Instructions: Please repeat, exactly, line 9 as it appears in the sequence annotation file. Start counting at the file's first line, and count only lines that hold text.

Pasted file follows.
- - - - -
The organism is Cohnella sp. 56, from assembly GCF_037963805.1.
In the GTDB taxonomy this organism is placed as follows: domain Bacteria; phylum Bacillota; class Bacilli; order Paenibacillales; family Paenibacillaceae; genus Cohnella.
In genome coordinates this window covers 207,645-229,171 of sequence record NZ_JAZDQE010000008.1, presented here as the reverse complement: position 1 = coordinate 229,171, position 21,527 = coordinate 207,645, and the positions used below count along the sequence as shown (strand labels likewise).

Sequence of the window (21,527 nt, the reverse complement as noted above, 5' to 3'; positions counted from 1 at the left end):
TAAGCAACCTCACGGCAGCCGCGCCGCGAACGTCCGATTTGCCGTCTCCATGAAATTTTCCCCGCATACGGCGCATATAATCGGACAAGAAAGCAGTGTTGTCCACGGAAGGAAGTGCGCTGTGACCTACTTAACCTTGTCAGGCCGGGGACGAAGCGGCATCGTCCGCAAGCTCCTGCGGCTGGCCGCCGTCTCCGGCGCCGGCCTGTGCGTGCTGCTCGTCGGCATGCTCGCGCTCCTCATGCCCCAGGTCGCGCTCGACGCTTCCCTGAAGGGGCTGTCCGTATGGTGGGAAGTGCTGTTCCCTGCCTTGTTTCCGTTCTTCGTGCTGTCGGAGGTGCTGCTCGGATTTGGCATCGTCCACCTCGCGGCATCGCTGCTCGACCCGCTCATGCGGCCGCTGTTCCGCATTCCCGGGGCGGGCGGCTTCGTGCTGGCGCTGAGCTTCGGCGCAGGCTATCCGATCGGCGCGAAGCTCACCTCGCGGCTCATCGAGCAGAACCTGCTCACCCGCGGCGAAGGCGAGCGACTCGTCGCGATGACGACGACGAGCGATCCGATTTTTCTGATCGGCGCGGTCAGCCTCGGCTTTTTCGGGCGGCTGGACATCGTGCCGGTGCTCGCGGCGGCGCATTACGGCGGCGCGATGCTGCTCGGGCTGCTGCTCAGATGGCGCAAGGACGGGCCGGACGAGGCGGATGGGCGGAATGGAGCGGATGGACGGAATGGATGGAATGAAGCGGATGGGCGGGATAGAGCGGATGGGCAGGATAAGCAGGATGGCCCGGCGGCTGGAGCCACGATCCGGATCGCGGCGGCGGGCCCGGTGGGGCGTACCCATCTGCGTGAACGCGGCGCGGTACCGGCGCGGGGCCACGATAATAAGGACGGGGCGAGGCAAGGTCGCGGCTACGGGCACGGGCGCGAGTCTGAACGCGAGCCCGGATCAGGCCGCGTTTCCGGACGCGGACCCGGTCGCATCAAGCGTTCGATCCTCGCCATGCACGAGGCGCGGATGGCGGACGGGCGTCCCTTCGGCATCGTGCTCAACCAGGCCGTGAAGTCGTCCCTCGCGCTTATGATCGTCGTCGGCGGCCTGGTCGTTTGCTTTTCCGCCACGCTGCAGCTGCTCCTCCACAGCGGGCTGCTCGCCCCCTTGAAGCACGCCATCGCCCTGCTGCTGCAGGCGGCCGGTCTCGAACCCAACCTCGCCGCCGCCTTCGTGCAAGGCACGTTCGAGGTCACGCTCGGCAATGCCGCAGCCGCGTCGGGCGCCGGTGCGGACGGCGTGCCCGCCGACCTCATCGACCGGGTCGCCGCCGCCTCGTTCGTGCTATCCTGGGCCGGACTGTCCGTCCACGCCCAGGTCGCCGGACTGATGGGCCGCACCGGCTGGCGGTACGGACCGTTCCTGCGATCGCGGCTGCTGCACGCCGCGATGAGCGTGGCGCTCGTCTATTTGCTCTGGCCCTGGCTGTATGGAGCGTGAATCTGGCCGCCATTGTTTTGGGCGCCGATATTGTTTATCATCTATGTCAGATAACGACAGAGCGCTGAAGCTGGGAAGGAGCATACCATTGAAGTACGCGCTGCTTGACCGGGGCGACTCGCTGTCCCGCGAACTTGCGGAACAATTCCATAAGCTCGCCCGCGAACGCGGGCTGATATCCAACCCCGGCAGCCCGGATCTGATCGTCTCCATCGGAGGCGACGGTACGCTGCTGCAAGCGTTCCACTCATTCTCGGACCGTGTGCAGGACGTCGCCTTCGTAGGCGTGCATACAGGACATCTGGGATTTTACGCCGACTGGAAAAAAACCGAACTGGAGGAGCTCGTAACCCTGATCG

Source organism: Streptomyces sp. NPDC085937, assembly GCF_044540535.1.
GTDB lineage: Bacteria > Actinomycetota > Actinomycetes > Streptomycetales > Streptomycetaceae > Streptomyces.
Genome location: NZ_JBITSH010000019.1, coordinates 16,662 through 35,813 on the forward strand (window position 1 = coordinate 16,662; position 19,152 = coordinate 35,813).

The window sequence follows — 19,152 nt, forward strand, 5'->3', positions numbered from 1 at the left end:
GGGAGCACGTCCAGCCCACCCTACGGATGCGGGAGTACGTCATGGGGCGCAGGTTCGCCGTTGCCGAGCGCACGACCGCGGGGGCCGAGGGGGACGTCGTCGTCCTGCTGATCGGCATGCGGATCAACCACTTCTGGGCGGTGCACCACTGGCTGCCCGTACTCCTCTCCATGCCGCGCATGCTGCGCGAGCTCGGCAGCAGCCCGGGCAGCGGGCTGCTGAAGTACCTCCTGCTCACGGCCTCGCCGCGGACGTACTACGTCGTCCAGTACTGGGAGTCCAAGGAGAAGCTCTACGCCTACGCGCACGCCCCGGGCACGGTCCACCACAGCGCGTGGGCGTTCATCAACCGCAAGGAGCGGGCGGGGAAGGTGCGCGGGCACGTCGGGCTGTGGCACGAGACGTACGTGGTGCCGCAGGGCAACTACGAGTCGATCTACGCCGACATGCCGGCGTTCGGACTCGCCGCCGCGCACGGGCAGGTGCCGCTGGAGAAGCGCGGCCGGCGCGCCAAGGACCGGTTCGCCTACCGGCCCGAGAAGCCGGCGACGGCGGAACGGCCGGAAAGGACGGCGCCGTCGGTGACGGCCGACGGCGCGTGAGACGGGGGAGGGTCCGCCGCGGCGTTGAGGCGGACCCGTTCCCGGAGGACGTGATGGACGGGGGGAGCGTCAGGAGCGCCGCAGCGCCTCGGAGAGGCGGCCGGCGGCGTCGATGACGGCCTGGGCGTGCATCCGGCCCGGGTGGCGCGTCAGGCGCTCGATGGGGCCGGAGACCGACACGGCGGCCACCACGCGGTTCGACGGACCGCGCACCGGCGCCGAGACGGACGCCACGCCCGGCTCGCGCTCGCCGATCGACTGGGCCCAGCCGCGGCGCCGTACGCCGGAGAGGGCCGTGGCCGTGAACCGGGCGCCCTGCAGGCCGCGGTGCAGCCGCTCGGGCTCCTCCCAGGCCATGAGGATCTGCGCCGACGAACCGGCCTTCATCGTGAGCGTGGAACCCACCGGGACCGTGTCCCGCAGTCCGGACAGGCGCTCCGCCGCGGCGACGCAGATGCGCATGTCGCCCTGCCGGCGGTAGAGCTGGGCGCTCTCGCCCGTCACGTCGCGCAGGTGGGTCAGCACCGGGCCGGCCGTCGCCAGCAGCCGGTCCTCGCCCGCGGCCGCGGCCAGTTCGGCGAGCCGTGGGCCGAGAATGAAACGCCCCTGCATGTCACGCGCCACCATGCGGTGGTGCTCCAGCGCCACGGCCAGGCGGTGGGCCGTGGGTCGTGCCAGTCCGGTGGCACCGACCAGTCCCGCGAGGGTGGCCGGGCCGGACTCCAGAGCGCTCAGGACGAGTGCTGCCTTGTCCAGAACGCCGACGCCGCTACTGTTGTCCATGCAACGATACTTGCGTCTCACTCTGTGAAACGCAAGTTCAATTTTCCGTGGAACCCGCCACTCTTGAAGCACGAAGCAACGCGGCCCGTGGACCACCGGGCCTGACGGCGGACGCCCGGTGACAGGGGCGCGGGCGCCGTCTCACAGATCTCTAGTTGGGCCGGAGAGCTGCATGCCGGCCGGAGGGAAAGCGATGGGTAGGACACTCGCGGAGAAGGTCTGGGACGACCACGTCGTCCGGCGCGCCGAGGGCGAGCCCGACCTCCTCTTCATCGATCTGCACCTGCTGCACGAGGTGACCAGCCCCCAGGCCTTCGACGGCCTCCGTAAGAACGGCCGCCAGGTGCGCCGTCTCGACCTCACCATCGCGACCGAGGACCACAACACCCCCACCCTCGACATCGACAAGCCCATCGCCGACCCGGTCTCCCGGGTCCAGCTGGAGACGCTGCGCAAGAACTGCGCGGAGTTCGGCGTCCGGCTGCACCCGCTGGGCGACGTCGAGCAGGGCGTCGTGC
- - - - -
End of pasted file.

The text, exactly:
The window sequence follows — 19,152 nt, forward strand, 5'->3', positions numbered from 1 at the left end: